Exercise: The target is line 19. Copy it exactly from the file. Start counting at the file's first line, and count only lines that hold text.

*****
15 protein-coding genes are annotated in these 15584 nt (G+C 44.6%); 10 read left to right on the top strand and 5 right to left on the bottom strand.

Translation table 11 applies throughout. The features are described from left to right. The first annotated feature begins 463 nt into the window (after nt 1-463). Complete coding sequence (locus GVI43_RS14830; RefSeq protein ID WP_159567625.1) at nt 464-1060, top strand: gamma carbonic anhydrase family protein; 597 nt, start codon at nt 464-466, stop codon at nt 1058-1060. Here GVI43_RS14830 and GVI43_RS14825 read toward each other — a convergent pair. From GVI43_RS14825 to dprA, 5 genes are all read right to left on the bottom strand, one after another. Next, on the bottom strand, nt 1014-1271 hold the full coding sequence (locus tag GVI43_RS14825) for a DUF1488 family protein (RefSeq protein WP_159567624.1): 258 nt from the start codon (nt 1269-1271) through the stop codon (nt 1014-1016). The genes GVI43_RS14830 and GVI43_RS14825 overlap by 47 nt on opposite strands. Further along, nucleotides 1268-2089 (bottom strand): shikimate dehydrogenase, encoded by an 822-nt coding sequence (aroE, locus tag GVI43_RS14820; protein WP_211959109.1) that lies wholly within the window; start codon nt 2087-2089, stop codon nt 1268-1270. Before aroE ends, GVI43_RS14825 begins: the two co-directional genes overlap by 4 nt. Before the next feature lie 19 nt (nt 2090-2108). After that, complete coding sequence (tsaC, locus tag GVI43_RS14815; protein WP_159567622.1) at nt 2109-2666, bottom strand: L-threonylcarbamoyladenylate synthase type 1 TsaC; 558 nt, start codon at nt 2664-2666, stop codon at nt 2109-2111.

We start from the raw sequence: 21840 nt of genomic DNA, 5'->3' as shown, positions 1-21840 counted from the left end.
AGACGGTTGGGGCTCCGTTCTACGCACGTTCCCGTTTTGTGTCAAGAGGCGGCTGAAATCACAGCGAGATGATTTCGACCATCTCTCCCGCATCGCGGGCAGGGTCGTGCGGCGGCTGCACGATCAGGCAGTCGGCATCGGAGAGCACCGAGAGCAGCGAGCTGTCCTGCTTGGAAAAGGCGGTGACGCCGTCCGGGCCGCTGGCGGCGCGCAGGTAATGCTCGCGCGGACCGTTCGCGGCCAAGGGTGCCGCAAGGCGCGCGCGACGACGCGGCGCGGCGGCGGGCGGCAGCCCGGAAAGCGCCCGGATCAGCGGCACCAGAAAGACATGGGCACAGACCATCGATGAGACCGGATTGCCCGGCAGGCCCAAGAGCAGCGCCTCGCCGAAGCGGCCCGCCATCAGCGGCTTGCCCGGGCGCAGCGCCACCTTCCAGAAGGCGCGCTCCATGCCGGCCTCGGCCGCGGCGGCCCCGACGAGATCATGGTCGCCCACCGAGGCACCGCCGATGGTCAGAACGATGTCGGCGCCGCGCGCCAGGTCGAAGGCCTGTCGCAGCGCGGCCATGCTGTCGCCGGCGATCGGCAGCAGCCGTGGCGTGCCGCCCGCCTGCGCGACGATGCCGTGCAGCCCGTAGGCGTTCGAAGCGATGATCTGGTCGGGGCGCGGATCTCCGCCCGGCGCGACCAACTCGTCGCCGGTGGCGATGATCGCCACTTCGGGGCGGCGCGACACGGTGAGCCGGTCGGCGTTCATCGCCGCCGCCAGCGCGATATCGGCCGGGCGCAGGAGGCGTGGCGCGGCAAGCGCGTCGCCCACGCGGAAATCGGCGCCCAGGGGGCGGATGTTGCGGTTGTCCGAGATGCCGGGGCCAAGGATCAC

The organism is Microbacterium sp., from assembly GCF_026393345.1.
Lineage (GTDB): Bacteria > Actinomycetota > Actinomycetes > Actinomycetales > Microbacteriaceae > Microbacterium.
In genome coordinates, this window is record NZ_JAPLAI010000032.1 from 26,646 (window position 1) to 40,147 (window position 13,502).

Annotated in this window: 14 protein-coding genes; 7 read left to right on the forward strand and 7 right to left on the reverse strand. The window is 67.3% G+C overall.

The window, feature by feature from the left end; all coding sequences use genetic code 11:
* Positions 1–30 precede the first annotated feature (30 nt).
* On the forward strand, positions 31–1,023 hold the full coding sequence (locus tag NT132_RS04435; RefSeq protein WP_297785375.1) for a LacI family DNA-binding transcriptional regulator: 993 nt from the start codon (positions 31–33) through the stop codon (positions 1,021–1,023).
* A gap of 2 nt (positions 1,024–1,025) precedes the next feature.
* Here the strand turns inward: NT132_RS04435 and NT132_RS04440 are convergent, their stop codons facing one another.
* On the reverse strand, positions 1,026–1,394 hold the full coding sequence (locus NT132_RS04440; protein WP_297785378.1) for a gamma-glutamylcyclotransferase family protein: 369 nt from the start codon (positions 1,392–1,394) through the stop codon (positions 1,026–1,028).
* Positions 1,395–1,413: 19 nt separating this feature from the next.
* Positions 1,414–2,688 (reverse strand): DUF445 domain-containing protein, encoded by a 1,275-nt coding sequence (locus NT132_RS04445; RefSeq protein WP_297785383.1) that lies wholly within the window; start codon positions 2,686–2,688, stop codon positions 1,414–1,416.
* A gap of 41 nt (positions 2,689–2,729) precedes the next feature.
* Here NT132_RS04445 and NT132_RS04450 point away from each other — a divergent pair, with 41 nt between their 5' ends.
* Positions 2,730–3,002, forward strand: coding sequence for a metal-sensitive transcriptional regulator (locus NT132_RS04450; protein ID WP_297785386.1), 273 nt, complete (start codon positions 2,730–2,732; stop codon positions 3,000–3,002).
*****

* Positions 2,730–3,002, forward strand: coding sequence for a metal-sensitive transcriptional regulator (locus NT132_RS04450; protein ID WP_297785386.1), 273 nt, complete (start codon positions 2,730–2,732; stop codon positions 3,000–3,002).